Global subcontracting network
Global Subcontracting Network 2005 (%)

Source: Oxfam International, 2004;



Women poverty and economic development3
Women, Poverty and Economic Development 2005 (%)

  • Economic Participation

  • Globalisation

  • Economic Shocks

  • Poverty


B economic shocks
(b) Economic Shocks 2005 (%)

  • Women are high risk

  • Concentrate in export-oriented industries (electronics, garment) and services; men in construction.

  • women as “buffer workforce” - concentrated in non-regular employment, in unskilled and semi-skilled jobs, and in low pay levels.

  • unlikely to be covered by social insurance

  • Will be the first to lose their job and to suffer heavily from a decline in level of living.

  • Very limited alternative job prospects


B economic shocks1
(b) Economic Shocks 2005 (%)

  • High social costs to families of workers

  • Male-breadwinner, female-caregiver bias

  • Increased demand for women: a cheaper labour substitute for men’s labour?

  • Unpaid care work & women’s double burden: heavier for the poor in hard times, their time will be stretched between paid work and unpaid care work at the cost of the welfare of young children and the sick and their own personal health.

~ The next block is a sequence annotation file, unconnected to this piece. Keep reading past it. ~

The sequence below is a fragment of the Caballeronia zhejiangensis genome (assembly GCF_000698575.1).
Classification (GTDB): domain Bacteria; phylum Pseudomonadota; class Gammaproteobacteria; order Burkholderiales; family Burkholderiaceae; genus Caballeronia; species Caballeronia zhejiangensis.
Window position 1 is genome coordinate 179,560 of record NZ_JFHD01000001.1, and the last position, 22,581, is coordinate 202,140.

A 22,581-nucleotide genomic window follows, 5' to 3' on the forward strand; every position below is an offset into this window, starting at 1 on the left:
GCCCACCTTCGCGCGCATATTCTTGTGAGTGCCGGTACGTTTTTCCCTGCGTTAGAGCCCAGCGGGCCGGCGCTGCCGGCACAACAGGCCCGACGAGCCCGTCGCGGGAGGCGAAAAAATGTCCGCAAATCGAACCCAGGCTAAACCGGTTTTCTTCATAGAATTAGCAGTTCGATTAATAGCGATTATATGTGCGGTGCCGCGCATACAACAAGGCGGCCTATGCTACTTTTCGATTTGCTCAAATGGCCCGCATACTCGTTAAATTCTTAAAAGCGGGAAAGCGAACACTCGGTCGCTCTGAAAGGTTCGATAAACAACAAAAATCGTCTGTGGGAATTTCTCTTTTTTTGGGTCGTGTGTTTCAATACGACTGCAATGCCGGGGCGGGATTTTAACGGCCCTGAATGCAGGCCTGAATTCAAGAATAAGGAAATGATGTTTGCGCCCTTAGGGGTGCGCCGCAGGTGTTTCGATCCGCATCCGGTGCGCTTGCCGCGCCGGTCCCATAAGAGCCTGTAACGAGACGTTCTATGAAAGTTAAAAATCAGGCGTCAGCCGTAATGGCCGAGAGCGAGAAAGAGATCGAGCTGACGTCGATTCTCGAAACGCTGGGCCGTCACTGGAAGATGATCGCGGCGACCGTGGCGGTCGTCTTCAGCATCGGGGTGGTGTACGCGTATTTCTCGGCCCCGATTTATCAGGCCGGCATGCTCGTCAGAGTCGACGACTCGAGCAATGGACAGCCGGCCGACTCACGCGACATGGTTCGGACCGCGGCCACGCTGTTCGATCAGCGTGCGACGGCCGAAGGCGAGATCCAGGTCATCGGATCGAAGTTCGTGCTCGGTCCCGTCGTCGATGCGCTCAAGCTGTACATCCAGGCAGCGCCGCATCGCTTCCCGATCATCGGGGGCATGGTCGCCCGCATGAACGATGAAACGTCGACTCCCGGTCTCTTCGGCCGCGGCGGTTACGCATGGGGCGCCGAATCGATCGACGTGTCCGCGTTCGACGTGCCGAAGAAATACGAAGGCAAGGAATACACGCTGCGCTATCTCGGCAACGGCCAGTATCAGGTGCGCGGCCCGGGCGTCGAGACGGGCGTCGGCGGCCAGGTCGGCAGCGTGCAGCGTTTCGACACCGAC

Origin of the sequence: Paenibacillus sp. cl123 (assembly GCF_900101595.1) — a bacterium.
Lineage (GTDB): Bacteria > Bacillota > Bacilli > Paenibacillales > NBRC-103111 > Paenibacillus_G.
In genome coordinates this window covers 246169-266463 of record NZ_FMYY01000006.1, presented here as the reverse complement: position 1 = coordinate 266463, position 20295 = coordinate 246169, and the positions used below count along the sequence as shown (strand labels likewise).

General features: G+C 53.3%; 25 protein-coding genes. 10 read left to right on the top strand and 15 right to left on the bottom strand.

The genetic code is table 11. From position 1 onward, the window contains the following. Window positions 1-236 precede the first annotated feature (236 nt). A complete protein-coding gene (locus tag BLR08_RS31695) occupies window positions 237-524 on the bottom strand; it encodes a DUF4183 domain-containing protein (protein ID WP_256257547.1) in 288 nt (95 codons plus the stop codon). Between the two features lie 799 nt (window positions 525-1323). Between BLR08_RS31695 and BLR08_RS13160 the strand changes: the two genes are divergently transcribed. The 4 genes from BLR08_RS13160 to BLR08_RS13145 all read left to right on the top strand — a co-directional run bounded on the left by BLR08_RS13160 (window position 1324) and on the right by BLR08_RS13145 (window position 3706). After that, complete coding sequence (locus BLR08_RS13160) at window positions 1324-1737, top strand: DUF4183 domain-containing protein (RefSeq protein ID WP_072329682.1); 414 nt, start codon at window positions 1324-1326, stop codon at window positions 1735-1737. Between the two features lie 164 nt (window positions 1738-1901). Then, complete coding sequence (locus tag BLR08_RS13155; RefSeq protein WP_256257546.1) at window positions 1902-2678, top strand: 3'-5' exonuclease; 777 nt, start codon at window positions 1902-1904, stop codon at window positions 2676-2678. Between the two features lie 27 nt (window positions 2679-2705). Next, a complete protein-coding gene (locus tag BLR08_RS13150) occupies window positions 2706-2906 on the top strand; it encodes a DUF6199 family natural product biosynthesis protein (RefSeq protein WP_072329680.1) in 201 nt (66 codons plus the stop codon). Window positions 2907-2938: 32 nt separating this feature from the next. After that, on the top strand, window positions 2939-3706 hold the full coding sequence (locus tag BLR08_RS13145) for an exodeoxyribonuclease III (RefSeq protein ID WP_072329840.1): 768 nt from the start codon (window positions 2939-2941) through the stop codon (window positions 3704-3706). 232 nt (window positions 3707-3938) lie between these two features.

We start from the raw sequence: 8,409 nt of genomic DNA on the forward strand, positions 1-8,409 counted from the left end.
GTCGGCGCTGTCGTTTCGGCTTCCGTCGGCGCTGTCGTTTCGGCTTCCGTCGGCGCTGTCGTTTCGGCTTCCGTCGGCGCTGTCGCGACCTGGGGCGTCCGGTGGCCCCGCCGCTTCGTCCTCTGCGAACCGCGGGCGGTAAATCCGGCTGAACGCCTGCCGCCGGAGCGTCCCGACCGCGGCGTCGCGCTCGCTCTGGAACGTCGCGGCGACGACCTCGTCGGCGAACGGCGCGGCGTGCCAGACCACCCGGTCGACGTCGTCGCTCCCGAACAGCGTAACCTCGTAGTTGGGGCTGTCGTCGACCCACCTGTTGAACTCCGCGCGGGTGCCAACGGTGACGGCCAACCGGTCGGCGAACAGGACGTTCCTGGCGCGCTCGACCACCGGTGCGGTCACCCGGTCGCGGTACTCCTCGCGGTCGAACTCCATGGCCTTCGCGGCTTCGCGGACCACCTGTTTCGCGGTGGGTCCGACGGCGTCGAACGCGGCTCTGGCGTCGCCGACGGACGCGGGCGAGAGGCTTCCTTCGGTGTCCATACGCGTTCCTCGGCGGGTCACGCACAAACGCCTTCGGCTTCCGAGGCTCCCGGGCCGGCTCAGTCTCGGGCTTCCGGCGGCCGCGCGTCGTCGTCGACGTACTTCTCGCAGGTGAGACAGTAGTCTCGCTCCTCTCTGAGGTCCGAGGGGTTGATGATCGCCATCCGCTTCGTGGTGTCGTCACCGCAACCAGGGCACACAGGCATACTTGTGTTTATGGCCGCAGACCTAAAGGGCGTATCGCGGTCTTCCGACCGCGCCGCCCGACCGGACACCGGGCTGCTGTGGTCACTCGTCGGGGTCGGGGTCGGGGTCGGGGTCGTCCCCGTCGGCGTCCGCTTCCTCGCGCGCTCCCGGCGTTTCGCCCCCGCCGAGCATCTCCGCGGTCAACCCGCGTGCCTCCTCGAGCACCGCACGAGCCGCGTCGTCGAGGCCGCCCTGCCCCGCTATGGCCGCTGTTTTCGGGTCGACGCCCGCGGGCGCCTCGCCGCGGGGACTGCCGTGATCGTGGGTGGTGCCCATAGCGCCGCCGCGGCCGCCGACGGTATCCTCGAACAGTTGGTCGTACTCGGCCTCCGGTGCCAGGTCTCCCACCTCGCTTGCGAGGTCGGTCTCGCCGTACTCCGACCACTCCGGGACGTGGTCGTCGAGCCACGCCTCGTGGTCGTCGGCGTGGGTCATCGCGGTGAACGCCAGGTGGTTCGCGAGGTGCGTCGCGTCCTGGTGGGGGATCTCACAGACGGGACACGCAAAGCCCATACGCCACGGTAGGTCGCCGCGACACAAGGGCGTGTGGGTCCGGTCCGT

Percentage of surveyed manufacturing smes response to crisis 2008
Percentage of Surveyed Manufacturing SMEs Response to Crisis, 2008

Source: Adapted from Hafsah, 2009 (Public Lecture at UKM)

Source: Adapted from Hafsah, 2009 (Public Lecture at UKM)


Surveyed smes response to the global crisis 2008
Surveyed SMEs Response to the Global Crisis, 2008 Crisis, 2008

Source: Adapted from Hafsah, 2009 (Public Lecture at UKM)


Retrenchment of workers from 1 st october 2008 30 th june 2009
Retrenchment of Workers from Crisis, 20081st October 2008 – 30th June 2009

Source: Ragayah & Faridah (2010)


Retrenchment by Category of Occupation, Citizenship Crisis, 2008

and Gender, January – July 2009

Source: Ragayah & Faridah (2010)


Women poverty and economic development4
Women, Poverty and Economic Development Crisis, 2008

  • Economic Participation

  • Globalisation

  • Economic Shocks

  • Poverty


C poverty
(c) Poverty Crisis, 2008

  • Poor and vulnerable

    • Children

    • Elderly

    • Handicapped

    • Indigenous

    • female-headed households


C poverty1
(c) Poverty Crisis, 2008

  • Micro-finance for micro-businessess : “valuable lifeline” for women

  • Fear reduction in supply of loans for microfinance.

  • Withdrawal of subsidies


Income Per Capita, 2000 Crisis, 2008(US$)


Incidence Crisis, 2008of Poverty in Malaysia, 1970 – 2004


C poverty2
(c) Poverty Crisis, 2008

  • Emerging households (single-headed, nuclear family) important in a study on poverty

  • Invisibility in statistics: